Jack is a 17-year-old who has drug-resistant epilepsy and intellectual disability. Jack was diagnosed with infantile spasms (a severe epilepsy in infants) when he was 7 months old. He subsequently developed Lennox-Gastaut syndrome (a severe epilepsy syndrome in older children) and has been on many different anti-epileptic medications as a result. Although he continued to have intermittent seizures, his epilepsy was under fairly good control until he was about 13 years old, when he and his family moved to a rural county where they had relatives, because they could no longer afford to live in the city.
Shortly after the move, he had an episode of status epilepticus, which was thought to be attributable to some missed doses of medication, disrupted sleep, and a viral illness. He was transferred from the local hospital to a tertiary care center three hours away and hospitalized for two weeks. His new epileptologist there was able to get Jack’s seizures under control, although they were not as well controlled as before the move. Because transportation to the tertiary care center was so diﬃcult, Jack missed appointments occasionally over the next few years.
Jack has received services at home and at school since infancy. He is able to complete some of his activities of daily living on his own with prompting, but he largely depends on his mother’s care. Because he will turn 18 in a few months, his mother recently started the process of applying for guardianship.
Last week Jack returned to see his epileptologist at the tertiary care facility's clinic for a routine follow- up visit. The physician informed Jack and his mother that he would be retiring soon and that Jack would need to ﬁnd a new physician. Although they updated his seizure plan at that visit, because of Jack's age, the retiring physician suggested that they look for a new epileptologist who treats adults and referred them to that clinic at his facility.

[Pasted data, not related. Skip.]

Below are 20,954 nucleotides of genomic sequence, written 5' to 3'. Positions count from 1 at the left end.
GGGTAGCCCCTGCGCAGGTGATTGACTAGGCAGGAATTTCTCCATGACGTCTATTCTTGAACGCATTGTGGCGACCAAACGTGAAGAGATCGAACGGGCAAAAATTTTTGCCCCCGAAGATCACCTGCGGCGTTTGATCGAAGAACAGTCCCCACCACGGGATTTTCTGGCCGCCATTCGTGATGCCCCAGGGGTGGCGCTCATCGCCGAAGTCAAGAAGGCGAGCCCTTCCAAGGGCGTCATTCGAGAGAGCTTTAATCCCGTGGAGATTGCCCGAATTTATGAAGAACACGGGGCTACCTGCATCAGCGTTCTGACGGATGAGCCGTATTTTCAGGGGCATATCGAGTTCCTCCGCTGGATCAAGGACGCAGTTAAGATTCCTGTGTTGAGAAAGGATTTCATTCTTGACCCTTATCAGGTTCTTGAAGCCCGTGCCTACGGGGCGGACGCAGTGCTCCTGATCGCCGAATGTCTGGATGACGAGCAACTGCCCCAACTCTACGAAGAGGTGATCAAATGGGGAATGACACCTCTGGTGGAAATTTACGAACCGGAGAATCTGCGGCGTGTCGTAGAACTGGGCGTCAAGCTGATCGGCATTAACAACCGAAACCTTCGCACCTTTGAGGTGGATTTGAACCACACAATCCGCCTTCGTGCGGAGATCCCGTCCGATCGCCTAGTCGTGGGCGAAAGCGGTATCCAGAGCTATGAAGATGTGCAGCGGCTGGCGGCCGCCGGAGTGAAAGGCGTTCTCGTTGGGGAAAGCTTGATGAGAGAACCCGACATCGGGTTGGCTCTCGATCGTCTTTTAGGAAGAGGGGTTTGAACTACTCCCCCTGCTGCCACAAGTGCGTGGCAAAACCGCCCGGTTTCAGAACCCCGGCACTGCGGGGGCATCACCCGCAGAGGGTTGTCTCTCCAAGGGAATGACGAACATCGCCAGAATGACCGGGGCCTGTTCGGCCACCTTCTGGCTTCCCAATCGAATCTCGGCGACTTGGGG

After returning home, Jack’s mother called to make an appointment with the adult epilepsy clinic at the tertiary care facility but quickly found out that they did not take Jack’s insurance. His mother applied for new insurance and made a new appointment, but they were unable to keep it because the insurance had not taken effect. By then, Jack was 18 and could no longer be seen in the pediatric clinic, and his pediatric epileptologist had since retired. Jack’s mother found an adult neurologist close to Jack’s home and who had one visit with Jack. However, that neurologist said that Jack would need to ﬁnd a specialist to care for him. His mother continued to look for an appropriate epileptologist but Jack ran out of medications before she succeeded. During a bout of the ﬂu, he came to his local hospital's emergency department in status epilepticus. A day later, he was transferred to the adult tertiary care center where he was hospitalized for three weeks. As he recovered, his mother noted that he had lost some of his self-care abilities.